"This is a once-in-a-generation drought," says Billy Cook, senior vice president and director of the Agricultural Division for the Samuel Roberts Noble Foundation at Ardmore, OK. "We haven't seen this type of heat and lack of precipitation since the record-setting drought of the mid-1950s or even the Dust Bowl."
He was referring, of course, to the historic drought engulfing the Southern Plains and Southwest.
According to Hugh Aljoe, consultation program manager for the Noble Foundation, most crops in the drought areas have produced only about 25% of the total yield compared to last year. Some farmers have experienced almost complete crop losses, as in the case of wheat.
And that's just Oklahoma. Move south across the Red River and most of Texas has been declared a disaster area due to the "exceptional" and "extreme" drought conditions. By the first part of August, more than 90% of Texas was in an extreme drought, and 75% in an exceptional drought, according to the U.S. Drought Monitor.
Throughout the Lone Star State – home to more beef cows than any other state – with the exception of small pockets where there has been rain, producers continue to struggle with dropping irrigation-well and stock-water tank levels, desiccated pastures and hay shortages, according to reports from Texas AgriLife Extension Service personnel.
"All range and pastures are in extremely bad condition," says Lyle Zoeller, AgriLife Extension agent for Coryell County, west of Waco. "All classes of livestock are being fed heavily. Many cows are going to local market, as well as most calves 300 lbs. and over. There is no hay available in the area; most is coming from out of state. Low-water sources are now forcing sales of cattle."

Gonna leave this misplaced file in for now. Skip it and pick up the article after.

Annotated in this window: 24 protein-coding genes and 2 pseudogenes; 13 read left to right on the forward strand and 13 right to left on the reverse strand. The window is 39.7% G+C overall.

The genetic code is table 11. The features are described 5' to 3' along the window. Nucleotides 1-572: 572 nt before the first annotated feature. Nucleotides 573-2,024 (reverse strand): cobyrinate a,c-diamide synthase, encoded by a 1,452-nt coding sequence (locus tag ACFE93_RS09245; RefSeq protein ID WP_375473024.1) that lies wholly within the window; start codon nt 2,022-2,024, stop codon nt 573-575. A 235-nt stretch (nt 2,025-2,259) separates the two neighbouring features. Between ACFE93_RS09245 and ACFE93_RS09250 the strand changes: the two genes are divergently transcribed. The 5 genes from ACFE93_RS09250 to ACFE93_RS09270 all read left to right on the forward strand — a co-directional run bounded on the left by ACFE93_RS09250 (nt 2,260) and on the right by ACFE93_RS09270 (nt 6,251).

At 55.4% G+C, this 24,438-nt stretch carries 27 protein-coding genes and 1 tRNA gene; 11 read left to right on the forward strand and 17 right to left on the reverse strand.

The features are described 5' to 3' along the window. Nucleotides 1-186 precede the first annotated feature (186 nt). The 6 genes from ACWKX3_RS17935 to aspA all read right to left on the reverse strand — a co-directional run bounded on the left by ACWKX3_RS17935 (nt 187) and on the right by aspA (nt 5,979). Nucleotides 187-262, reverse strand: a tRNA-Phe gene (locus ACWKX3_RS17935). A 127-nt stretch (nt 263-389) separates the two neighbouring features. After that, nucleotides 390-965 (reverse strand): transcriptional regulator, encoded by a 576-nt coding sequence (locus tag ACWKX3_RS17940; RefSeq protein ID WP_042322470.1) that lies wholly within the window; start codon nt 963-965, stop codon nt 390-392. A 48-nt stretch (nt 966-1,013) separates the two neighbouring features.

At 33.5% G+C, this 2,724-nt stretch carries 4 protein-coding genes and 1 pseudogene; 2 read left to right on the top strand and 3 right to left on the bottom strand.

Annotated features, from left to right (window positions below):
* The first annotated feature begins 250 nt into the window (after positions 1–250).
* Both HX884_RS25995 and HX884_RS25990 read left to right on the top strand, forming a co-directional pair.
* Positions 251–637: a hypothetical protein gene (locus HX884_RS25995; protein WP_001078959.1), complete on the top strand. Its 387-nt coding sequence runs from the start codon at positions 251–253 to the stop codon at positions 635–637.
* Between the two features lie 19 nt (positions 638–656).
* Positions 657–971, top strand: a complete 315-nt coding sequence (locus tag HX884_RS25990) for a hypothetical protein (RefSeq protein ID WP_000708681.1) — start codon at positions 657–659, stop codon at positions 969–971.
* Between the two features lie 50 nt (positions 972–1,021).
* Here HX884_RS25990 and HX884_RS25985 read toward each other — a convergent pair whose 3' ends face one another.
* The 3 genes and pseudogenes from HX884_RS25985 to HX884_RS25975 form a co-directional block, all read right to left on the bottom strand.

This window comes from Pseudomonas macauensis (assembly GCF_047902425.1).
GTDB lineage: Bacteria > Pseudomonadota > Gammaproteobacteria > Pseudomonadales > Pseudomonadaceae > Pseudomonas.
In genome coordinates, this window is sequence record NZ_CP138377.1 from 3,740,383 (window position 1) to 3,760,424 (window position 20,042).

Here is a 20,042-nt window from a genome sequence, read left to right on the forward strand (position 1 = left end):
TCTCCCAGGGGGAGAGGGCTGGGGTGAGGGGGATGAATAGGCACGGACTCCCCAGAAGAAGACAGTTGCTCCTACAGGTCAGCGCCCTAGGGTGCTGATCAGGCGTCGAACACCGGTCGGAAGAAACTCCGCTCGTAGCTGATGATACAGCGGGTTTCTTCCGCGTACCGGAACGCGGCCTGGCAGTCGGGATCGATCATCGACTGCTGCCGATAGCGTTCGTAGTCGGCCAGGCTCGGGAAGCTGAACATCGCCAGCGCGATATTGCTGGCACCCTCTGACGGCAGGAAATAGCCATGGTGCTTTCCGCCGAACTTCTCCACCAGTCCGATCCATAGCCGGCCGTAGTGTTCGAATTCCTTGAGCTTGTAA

"Producers continue to cull herds as grazing gets shorter," says Mark Currie, AgriLife Extension agent for Polk County, south of Lufkin. "Time is running out for producers to make enough hay for their herds for winter feeding – even if they survive the summer. Livestock water continues to be a problem for many producers as stock tanks and creeks get lower or dry up."
Auction and direct marketing receipts were 27% higher for Kansas, Oklahoma and Texas, from April 30 to Aug. 13 (Table 1). Those states account for roughly 27% of the nation's beef cows. Increased marketings are amplified when you consider fewer calves from a smaller herd, but some of those calves will likely resurface in the marketing channel this fall.
The early movement is also reflected in July feedlot placement numbers, which were up 22%, mostly calves weighing less than 600 lbs. (see "Outside Markets Pressure Prices")
Incidentally, the Noble Foundation recently launched a new online resource to assist farmers and ranchers dealing with the current drought – www.noble.org/drought.
"This is a comprehensive resource that should answer many of the questions that come with struggling through this drought," Aljoe says. "This is reliable information that will help farmers and ranchers meet their specific challenges. Of course, the Noble Foundation consultants are always here to help in person, too."
By the way, if history and current sea-surface temperature trends hold true, specialists say the La Niña that spawned the current historic drought in the Southern Plains and Southwest is likely to return this winter, albeit weaker than last winter's. Through late spring and summer, neutral conditions prevailed between La Niña and El Niño.